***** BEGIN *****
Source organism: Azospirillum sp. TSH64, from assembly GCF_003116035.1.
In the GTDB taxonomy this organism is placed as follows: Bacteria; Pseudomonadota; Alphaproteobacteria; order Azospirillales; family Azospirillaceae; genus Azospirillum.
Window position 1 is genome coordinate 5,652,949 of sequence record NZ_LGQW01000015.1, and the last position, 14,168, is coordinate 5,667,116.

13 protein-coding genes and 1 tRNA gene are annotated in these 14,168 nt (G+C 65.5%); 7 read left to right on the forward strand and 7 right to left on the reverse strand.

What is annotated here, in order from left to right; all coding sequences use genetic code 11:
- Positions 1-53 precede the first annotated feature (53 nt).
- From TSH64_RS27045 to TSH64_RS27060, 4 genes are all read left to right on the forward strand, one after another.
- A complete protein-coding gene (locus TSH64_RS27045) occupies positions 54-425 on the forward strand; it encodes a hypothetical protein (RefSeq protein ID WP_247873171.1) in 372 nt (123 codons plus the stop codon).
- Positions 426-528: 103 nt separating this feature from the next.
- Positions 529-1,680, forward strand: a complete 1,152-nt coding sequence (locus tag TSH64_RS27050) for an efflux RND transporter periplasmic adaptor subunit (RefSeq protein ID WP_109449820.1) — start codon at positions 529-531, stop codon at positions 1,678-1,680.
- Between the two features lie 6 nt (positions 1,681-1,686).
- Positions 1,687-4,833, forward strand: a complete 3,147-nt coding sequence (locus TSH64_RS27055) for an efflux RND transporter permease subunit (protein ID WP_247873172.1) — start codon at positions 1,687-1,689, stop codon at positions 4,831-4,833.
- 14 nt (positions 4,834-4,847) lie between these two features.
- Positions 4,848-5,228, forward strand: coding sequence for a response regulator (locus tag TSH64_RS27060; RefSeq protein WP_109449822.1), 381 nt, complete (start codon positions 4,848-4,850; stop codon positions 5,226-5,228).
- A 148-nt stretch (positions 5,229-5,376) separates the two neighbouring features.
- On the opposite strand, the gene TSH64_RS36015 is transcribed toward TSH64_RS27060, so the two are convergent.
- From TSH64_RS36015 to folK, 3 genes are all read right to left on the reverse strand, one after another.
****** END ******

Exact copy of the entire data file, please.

Source organism: Azospirillum sp. TSH64, from assembly GCF_003116035.1.
In the GTDB taxonomy this organism is placed as follows: Bacteria; Pseudomonadota; Alphaproteobacteria; order Azospirillales; family Azospirillaceae; genus Azospirillum.
Window position 1 is genome coordinate 5,652,949 of sequence record NZ_LGQW01000015.1, and the last position, 14,168, is coordinate 5,667,116.

13 protein-coding genes and 1 tRNA gene are annotated in these 14,168 nt (G+C 65.5%); 7 read left to right on the forward strand and 7 right to left on the reverse strand.

What is annotated here, in order from left to right; all coding sequences use genetic code 11:
- Positions 1-53 precede the first annotated feature (53 nt).
- From TSH64_RS27045 to TSH64_RS27060, 4 genes are all read left to right on the forward strand, one after another.
- A complete protein-coding gene (locus TSH64_RS27045) occupies positions 54-425 on the forward strand; it encodes a hypothetical protein (RefSeq protein ID WP_247873171.1) in 372 nt (123 codons plus the stop codon).
- Positions 426-528: 103 nt separating this feature from the next.
- Positions 529-1,680, forward strand: a complete 1,152-nt coding sequence (locus tag TSH64_RS27050) for an efflux RND transporter periplasmic adaptor subunit (RefSeq protein ID WP_109449820.1) — start codon at positions 529-531, stop codon at positions 1,678-1,680.
- Between the two features lie 6 nt (positions 1,681-1,686).
- Positions 1,687-4,833, forward strand: a complete 3,147-nt coding sequence (locus TSH64_RS27055) for an efflux RND transporter permease subunit (protein ID WP_247873172.1) — start codon at positions 1,687-1,689, stop codon at positions 4,831-4,833.
- 14 nt (positions 4,834-4,847) lie between these two features.
- Positions 4,848-5,228, forward strand: coding sequence for a response regulator (locus tag TSH64_RS27060; RefSeq protein WP_109449822.1), 381 nt, complete (start codon positions 4,848-4,850; stop codon positions 5,226-5,228).
- A 148-nt stretch (positions 5,229-5,376) separates the two neighbouring features.
- On the opposite strand, the gene TSH64_RS36015 is transcribed toward TSH64_RS27060, so the two are convergent.
- From TSH64_RS36015 to folK, 3 genes are all read right to left on the reverse strand, one after another.